“If property taxes as a source of revenue were abandoned and that burden was placed on consumption, personal income in the state of Texas could potentially increase in the range of $3.1 billion to $3.3 billion in the first year,” states the TPPF study, some results of which Medina cited. “Over a five-year period, if the property tax were replaced dollar-for-dollar with a higher sales tax burden, personal income could, on a cumulative basis, increase between $21.3 billion and $52.1 billion—or an increase of 2.0 percent to 4.3 percent higher than it would have been otherwise. The proposed tax reform would lead to a net gain of new jobs. During a five-year horizon, between 127,700 and 312,700 over the job growth Texas would have had if no tax reform were implemented.”
Medina mentioned the national dialogue initiated by Governor Rick Perry’s recent allusions to secession, and said he is not a true supporter of state sovereignty.
“It seems the governor just discovered the 10th Amendment to the U.S. Constitution,” Medina said.
Medina has said publicly on multiple occasions that Texas should not secede.
“Start the state sovereignty fight with the tools that are available to us,” Medina said. “The answer is not secession. The answer is aggressive use of nullification and interposition. Those are the tools the founders said the states have to keep the federal government in Washington, DC, where it belongs, and we need to use them aggressively in this state.”
Medina said Texas should nullify federal laws that affect the state’s agriculture industry, education system, energy sector and health care industry. Medina praised the State of Montana for recently defying federal laws regarding personal identification cards and the manufacture of firearms and ammunition.
After Medina’s talk, an audience member asked her whether she, as governor, would allow “sanctuary cities” to ignore federal immigration law.
“I don’t think I want to see a statewide policy that tells cities what they can and can’t do,” Medina said. “I think that’s horrible policy. But if we believe in local government, then if your local city decides, through the guys you elected, that that’s what you want to do, then I think it’s probably your right to do that. It’s bad policy, and I bet if citizens got more involved, they’d stop that kind of thing. I’d champion stopping that kind of thing as governor, but I don’t think I’d support the government mandating that on the cities.”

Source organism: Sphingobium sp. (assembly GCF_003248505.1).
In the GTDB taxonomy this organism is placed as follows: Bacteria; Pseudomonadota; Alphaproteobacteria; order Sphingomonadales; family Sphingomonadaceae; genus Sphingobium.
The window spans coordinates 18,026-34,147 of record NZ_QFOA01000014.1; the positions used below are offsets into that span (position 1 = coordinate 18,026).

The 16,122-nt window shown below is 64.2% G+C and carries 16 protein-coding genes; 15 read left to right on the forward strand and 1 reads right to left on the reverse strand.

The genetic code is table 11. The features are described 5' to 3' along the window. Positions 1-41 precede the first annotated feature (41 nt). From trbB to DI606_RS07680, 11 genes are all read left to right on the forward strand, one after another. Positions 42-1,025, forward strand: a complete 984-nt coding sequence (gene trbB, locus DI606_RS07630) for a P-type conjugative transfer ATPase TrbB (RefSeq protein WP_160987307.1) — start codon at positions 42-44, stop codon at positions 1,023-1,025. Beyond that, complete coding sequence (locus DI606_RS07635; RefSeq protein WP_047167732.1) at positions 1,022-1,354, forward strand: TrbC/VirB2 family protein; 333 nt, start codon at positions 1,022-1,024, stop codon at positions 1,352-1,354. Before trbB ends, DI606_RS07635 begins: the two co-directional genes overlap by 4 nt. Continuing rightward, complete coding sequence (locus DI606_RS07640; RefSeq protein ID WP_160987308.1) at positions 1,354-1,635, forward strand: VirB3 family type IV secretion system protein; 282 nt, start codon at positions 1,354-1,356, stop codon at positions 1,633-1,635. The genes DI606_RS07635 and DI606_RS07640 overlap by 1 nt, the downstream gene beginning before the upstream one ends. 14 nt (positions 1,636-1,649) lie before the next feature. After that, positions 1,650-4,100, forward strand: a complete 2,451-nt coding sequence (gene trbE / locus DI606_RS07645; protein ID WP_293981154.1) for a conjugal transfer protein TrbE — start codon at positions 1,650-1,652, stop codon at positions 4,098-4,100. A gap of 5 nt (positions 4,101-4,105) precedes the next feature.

Medina said border sheriffs such as Terrell County’s Clint McDonald and Hudspeth County’s Arvin West have warned of increasing problems associated with a porous southern border, including vandalism of private property, burglaries and illegal drug trafficking. Medina said people, and not natural resources, make a country wealthy.
“See, the wealth of a nation is in her people, and immigration has made — a legal immigration and assimilation process has made this country the great country that it is today,” Medina said. “We must promote a legal immigration process. We cannot allow an invasion. We have to secure that border, we have to insure that all traffic across that border comes through the legal port of entry. We don’t fix that problem by grandstanding during political campaigns. We don’t address that problem by directing a few Texas Rangers to the border when it’s time for a governor’s race.”
The crowd applauded for Medina when she said she supports the elimination of property taxes, the nullification of federal agriculture and education laws, and when she suggested that the majority of sales tax be left in San Marcos rather than most going to Austin.
“What you see in societies where the government tried to do everything and tried to be all things to all people, the people became enslaved, and less free, and less prosperous than in those societies where government was limited and people were free to own private property and own guns to protect themselves,” Medina said. “(They recognized) that the government can neither provide for you, nor can it secure you. People are secure in their own defense, and that’s what we need to move back to in Texas.”Email | Print